At 70, still focused like a laser
At age 60, C. Kumar N. Patel had a resume of accomplishments few scientists could match.
In a span of four decades, Patel invented the carbon dioxide laser, which revolutionized manufacturing and surgical procedures, obtained 38 patents and ran the physics and engineering departments at Bell Labs, a premier research operation historically attached to AT&T.;
In 1996, Patel, then vice chancellor for research at UCLA, reached the pinnacle of his career when he was honored for his “revolutionary achievements” by President Clinton.
Yet at a time when others would have retired and rested on their laurels, Patel left the relative comfort of academia, tapped his life savings and started a tiny technology company in Santa Monica that had no product or market.
“I had a midlife crisis at 60,” Patel said with a laugh as he roamed a somewhat run-down office building that once housed an insurance firm but now is filled with scientific equipment. It didn’t make his wife happy, but “everybody has to find a way by which they can do what they’ve wanted to do for many years.”
After trying times when Patel had to pull out money from his savings to pay employees, the company, which makes laser devices, broke even and last year generated $6 million in revenue.
Patel believes that could double in 18 months. The company is targeting new markets that he acknowledges he could not have imagined when he started it in 2000.
The company, Pranalytica Inc., started as a developer of sensors for analyzing human breath for disease, but is now leading the quest to make small lasers that can knock down antiaircraft missiles. The company’s name comes from the Sanskrit word for “breath.”
“One thing I learned is that a small company has to be very agile with respect to market opportunities,” said Patel, now 70. “You can’t create new science all of a sudden, but you can fill in the gaps in terms of where the needs are.”
Patel figured his initial idea of developing and marketing sensors that could detect potential diseases in the breath would be particularly useful for hospitals.
But with limited resources, Patel said he could not commercialize the technology in a way that could make it more available and affordable.
Having hit a barrier typically encountered by start-ups, he shifted the focus of the technology’s application to detecting minute pollutants in fabricating semiconductors. But that business was waylaid by the dot-com bust, which dried up venture capital.
Adjusting once more, Patel found that the technology could be useful for environmental research, particularly in detecting and measuring pollutants in the air. That’s when the company piqued the Pentagon’s interest.
Amid the rising concern about terrorists using chemical weapons, the Pentagon began looking for reliable, portable devices that could be used to detect chemical agents and explosives. Patel’s technology looked promising. In 2004, the Defense Department awarded the company a $13-million grant.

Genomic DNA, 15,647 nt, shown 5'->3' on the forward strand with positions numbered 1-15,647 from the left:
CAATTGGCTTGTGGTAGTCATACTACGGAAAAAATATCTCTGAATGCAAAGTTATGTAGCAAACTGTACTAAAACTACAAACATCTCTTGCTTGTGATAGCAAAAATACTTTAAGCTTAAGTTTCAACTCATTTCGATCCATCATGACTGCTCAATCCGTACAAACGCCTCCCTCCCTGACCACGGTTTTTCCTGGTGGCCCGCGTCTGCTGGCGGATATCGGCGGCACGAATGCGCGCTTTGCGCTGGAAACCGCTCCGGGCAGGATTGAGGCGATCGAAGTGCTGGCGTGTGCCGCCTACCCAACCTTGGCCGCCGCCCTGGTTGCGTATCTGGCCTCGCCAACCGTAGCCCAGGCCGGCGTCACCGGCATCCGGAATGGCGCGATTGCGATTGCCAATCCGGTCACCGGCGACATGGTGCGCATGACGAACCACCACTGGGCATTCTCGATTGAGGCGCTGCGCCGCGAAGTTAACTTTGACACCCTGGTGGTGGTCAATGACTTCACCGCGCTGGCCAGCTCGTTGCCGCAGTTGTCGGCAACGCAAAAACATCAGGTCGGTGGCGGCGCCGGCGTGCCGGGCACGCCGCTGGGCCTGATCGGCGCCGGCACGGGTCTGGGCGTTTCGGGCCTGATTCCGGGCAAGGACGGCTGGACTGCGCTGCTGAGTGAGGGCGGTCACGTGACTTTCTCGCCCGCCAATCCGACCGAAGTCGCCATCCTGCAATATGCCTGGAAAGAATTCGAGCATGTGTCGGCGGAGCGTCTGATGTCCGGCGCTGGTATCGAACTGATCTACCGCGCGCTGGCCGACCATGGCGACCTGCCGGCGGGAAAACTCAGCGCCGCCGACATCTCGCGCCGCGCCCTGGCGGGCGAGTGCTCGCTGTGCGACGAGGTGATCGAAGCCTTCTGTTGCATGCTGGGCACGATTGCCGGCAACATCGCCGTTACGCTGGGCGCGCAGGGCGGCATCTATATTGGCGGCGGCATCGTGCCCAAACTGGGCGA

As Patel and his engineers -- many of them recent graduates of Harvey Mudd College in Pomona -- began developing the sensor, they discovered that the laser could be “powered up” to a level enabling it to disable electronic equipment.
Last year, the company demonstrated the technology to Pentagon researchers, who in turn alerted military contractors, including Northrop Grumman Corp., which was developing missile defense systems for commercial airplanes.
The “quantum cascade” laser could help fix a vexing problem in developing an affordable, lightweight system, officials with the military companies said.
The laser, about the size of a matchbox, blinds the guidance system of an antiaircraft missile even when it is miles away. The entire system could fit in a shoe box. The laser system currently being tested by Northrop fits in a 6-foot device shaped like a canoe and attached to the belly of an airliner.
“It’s no secret that everyone would like to have the capabilities that this technology promises,” said Jack Pledger, director of business development for Northrop’s infrared countermeasures systems. “Everybody is watching them closely.”
Chemical weapon sensors are slated for field testing in the next few months, and the anti-missile laser could be tested on aircraft within the year.
With federal grant money and brisk sales of its sensors for environmental research, “we don’t have to worry month to month about paying the bill,” Patel said. Since that 2008 breakthrough with the anti-missile laser, Pranalytica has grown to 15 employees.
In a year or two, Patel sees the company merging with a larger player, “not because of money, but because we need access to a larger market.” It would also need a larger workforce to service the devices.
If that happens, Patel said, he plans to start another company. “I have other ideas,” he said with a chuckle.
“It’s an addiction. When something good happens to you, you get a high,” Patel said, adding that running a business has also been very challenging.
“If anyone wants to stay young, I would strongly recommend it,” he said. “It focuses your mind so keenly because every single day you have to make sure you are bringing in enough business to keep employees happy.”
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Business: Pranalytica Inc. of Santa Monica is developing small lasers to knock down antiaircraft missiles. The company’s name comes from the Sanskrit word for “breath,” a reference to an early line of research that didn’t pan out.
Founder: C. Kumar N. Patel
Revenue: $6 million in 2008
Advice: “Everybody has to find a way by which they can do what they’ve wanted to do for many years.”